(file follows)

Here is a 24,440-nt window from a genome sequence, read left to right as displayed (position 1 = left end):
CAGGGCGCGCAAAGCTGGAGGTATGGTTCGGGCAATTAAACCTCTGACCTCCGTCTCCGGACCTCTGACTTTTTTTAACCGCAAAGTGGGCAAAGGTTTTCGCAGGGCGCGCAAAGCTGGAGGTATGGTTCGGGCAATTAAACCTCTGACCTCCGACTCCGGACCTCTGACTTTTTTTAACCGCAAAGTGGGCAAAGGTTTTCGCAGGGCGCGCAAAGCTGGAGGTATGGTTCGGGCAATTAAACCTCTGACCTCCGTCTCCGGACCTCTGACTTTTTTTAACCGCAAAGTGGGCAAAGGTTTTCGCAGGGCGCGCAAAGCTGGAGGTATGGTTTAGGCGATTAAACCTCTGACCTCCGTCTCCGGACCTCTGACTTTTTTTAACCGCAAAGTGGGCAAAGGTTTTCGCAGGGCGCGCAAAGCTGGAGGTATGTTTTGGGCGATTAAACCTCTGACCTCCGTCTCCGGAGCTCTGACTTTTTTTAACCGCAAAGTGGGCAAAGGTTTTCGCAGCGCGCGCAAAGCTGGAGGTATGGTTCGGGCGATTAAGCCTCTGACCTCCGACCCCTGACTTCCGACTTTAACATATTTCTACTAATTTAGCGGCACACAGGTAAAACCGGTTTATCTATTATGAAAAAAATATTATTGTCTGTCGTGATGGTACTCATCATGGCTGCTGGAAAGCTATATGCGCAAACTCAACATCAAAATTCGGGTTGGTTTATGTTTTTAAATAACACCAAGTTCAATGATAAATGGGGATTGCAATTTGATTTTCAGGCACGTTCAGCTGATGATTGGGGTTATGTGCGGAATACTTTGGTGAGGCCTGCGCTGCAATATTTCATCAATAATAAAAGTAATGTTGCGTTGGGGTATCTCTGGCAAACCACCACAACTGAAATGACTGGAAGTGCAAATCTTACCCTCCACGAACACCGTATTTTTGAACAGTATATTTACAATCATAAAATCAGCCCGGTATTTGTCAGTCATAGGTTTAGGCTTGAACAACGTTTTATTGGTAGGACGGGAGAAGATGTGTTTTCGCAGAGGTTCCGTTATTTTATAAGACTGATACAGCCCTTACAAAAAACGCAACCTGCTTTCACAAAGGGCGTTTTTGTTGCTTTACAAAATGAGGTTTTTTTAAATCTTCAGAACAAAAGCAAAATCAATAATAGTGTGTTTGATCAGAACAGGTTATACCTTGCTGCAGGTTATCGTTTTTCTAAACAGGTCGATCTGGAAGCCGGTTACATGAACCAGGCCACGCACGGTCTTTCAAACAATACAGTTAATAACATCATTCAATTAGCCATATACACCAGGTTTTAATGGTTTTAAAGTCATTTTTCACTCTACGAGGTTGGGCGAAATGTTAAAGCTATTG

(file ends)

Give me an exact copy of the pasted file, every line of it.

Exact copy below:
Here is a 24,440-nt window from a genome sequence, read left to right as displayed (position 1 = left end):
CAGGGCGCGCAAAGCTGGAGGTATGGTTCGGGCAATTAAACCTCTGACCTCCGTCTCCGGACCTCTGACTTTTTTTAACCGCAAAGTGGGCAAAGGTTTTCGCAGGGCGCGCAAAGCTGGAGGTATGGTTCGGGCAATTAAACCTCTGACCTCCGACTCCGGACCTCTGACTTTTTTTAACCGCAAAGTGGGCAAAGGTTTTCGCAGGGCGCGCAAAGCTGGAGGTATGGTTCGGGCAATTAAACCTCTGACCTCCGTCTCCGGACCTCTGACTTTTTTTAACCGCAAAGTGGGCAAAGGTTTTCGCAGGGCGCGCAAAGCTGGAGGTATGGTTTAGGCGATTAAACCTCTGACCTCCGTCTCCGGACCTCTGACTTTTTTTAACCGCAAAGTGGGCAAAGGTTTTCGCAGGGCGCGCAAAGCTGGAGGTATGTTTTGGGCGATTAAACCTCTGACCTCCGTCTCCGGAGCTCTGACTTTTTTTAACCGCAAAGTGGGCAAAGGTTTTCGCAGCGCGCGCAAAGCTGGAGGTATGGTTCGGGCGATTAAGCCTCTGACCTCCGACCCCTGACTTCCGACTTTAACATATTTCTACTAATTTAGCGGCACACAGGTAAAACCGGTTTATCTATTATGAAAAAAATATTATTGTCTGTCGTGATGGTACTCATCATGGCTGCTGGAAAGCTATATGCGCAAACTCAACATCAAAATTCGGGTTGGTTTATGTTTTTAAATAACACCAAGTTCAATGATAAATGGGGATTGCAATTTGATTTTCAGGCACGTTCAGCTGATGATTGGGGTTATGTGCGGAATACTTTGGTGAGGCCTGCGCTGCAATATTTCATCAATAATAAAAGTAATGTTGCGTTGGGGTATCTCTGGCAAACCACCACAACTGAAATGACTGGAAGTGCAAATCTTACCCTCCACGAACACCGTATTTTTGAACAGTATATTTACAATCATAAAATCAGCCCGGTATTTGTCAGTCATAGGTTTAGGCTTGAACAACGTTTTATTGGTAGGACGGGAGAAGATGTGTTTTCGCAGAGGTTCCGTTATTTTATAAGACTGATACAGCCCTTACAAAAAACGCAACCTGCTTTCACAAAGGGCGTTTTTGTTGCTTTACAAAATGAGGTTTTTTTAAATCTTCAGAACAAAAGCAAAATCAATAATAGTGTGTTTGATCAGAACAGGTTATACCTTGCTGCAGGTTATCGTTTTTCTAAACAGGTCGATCTGGAAGCCGGTTACATGAACCAGGCCACGCACGGTCTTTCAAACAATACAGTTAATAACATCATTCAATTAGCCATATACACCAGGTTTTAATGGTTTTAAAGTCATTTTTCACTCTACGAGGTTGGGCGAAATGTTAAAGCTATTG